Mining_Oil_Gas Oil and gas State programs

California proposes stronger measures to protect oil refinery workers, community residents

Reprints
Oil refinery at night

Sacramento – California’s Department of Industrial Relations, together with the Governor’s Office of Emergency Services and the California Environmental Protection Agency, on July 14 published regulatory amendments intended to bolster safety for the state’s refinery workers and communities.

The first proposal recommends changes to the state’s Process Safety Management Standard. The updated standard would require oil refineries to implement inherently safer systems “to the greatest extent feasible,” perform periodic assessments of safety culture, conduct root cause analyses after incidents and develop corrective measures in response.

The second proposal aims to strengthen the California Accidental Release Prevention program. The program’s goal is to prevent the release of hazardous substances that harm public health and the environment, keep damage to a minimum should a release occur, and fulfill the right-to-know laws of the community.

The proposed changes to the CalARP program would increase transparency by providing more information to the public, making annual reporting of process safety performance indicators a requirement, and making investigation reports available to the public after major incidents.

“The proposed regulations will put into place new strategies to prevent major incidents at refineries, and to protect refinery workers and surrounding communities from exposure to health and safety risks,” David M. Lanier, secretary of the California Labor and Workforce Development Agency, said in a press release.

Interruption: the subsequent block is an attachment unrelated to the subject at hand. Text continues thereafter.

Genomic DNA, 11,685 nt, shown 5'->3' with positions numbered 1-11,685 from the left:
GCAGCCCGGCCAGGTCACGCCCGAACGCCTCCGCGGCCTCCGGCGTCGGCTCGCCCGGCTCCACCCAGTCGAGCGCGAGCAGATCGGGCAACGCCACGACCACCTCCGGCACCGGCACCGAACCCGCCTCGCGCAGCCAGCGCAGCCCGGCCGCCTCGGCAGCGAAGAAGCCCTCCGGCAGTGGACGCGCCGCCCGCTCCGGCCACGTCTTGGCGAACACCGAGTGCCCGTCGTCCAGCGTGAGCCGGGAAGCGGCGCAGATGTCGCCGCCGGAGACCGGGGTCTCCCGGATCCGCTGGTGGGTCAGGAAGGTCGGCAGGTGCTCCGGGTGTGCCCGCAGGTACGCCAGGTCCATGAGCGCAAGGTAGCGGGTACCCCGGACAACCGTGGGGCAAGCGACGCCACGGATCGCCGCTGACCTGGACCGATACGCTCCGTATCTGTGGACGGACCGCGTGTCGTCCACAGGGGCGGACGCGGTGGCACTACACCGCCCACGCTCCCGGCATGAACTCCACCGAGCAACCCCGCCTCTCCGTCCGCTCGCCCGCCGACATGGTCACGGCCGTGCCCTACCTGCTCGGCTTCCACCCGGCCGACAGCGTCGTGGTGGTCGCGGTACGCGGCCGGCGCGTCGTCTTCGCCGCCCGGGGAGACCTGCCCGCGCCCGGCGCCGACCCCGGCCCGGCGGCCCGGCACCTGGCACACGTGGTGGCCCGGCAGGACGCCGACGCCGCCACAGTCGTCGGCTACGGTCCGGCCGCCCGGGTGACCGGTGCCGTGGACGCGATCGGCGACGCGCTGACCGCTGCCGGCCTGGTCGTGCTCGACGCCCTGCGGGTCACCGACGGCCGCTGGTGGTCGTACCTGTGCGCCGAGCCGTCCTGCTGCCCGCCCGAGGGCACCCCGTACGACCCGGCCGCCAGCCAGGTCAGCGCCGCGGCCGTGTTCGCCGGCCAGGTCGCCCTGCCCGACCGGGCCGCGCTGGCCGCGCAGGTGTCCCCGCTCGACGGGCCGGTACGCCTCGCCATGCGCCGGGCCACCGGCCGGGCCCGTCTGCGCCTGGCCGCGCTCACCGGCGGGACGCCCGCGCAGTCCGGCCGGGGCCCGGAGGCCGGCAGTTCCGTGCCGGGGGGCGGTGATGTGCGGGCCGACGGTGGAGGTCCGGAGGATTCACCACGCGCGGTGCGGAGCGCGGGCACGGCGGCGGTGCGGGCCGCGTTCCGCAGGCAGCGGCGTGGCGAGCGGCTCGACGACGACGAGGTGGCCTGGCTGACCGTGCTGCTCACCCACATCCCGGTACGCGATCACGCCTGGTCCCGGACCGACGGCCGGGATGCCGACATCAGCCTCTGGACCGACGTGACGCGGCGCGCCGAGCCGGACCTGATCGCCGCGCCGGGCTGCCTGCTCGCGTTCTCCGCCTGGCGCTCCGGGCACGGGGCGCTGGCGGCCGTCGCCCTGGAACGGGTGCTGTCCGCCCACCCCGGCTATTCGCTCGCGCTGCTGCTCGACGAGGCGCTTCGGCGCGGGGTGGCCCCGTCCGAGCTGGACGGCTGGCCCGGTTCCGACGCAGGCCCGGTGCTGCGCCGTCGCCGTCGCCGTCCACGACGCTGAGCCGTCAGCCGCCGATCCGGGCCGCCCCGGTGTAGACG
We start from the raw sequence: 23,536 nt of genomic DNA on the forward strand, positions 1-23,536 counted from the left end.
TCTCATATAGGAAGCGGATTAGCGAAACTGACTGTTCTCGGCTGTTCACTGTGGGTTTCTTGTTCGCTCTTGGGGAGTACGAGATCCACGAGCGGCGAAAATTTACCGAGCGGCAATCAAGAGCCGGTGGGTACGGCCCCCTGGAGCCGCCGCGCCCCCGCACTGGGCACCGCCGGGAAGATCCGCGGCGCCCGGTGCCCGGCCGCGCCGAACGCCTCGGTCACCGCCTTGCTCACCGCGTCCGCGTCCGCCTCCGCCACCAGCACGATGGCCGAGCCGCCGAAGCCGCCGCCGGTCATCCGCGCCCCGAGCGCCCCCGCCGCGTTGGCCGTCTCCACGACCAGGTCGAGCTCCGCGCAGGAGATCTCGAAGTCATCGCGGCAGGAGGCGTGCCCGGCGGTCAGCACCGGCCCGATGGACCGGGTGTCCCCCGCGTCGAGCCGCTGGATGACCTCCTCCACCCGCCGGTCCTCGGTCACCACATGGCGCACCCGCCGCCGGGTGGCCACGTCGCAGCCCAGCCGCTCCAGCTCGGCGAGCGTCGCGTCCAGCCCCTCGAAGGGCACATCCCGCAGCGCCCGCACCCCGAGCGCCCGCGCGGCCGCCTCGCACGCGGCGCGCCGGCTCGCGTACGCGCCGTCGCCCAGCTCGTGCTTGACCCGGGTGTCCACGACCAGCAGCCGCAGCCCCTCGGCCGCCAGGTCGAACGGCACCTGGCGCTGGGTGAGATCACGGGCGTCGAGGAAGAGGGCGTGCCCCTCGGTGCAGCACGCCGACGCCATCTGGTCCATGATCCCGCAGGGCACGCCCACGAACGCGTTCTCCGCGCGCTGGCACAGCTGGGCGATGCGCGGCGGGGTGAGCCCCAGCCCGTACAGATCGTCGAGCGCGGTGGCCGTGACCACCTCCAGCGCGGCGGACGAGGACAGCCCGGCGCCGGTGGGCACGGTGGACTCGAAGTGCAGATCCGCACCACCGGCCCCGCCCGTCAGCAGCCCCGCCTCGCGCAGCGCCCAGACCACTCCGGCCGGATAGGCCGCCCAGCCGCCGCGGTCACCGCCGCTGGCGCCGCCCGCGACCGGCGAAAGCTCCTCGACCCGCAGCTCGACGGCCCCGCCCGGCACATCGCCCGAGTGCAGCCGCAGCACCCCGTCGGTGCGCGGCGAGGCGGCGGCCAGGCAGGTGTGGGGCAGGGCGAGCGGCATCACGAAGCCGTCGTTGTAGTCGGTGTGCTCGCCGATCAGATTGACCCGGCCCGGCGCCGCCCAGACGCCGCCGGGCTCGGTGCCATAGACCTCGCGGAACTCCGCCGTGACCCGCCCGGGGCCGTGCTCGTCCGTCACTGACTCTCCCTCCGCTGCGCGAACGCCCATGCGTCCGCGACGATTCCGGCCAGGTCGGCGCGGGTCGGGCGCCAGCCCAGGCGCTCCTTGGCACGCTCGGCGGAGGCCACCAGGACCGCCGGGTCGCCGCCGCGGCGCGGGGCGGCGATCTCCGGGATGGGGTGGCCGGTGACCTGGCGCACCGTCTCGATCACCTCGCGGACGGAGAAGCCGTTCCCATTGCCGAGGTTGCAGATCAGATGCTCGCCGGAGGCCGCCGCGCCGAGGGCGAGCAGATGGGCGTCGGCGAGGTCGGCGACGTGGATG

Chemical Safety Board Chair Vanessa Sutherland praised both efforts.

“The proposed amendments to the California Process Safety Management program and Accidental Release Prevention program are significant improvements that will strengthen protections for workers, communities and the environment, based on lessons learned and best practices,” Sutherland said in the release. “We look forward to seeing the final regulations implemented, and we hope that they prove to be a model for refinery worker protection and public safety for the rest of the country.”

The regulations implement key recommendations of the Governor’s Interagency Task Force on Refinery Safety, established after the 2012 Chevron Corp. refinery fire in Richmond, CA.

Post a comment to this article

Safety+Health welcomes comments that promote respectful dialogue. Please stay on topic. Comments that contain personal attacks, profanity or abusive language – or those aggressively promoting products or services – will be removed. We reserve the right to determine which comments violate our comment policy. (Anonymous comments are welcome; merely skip the “name” field in the comment box. An email address is required but will not be included with your comment.)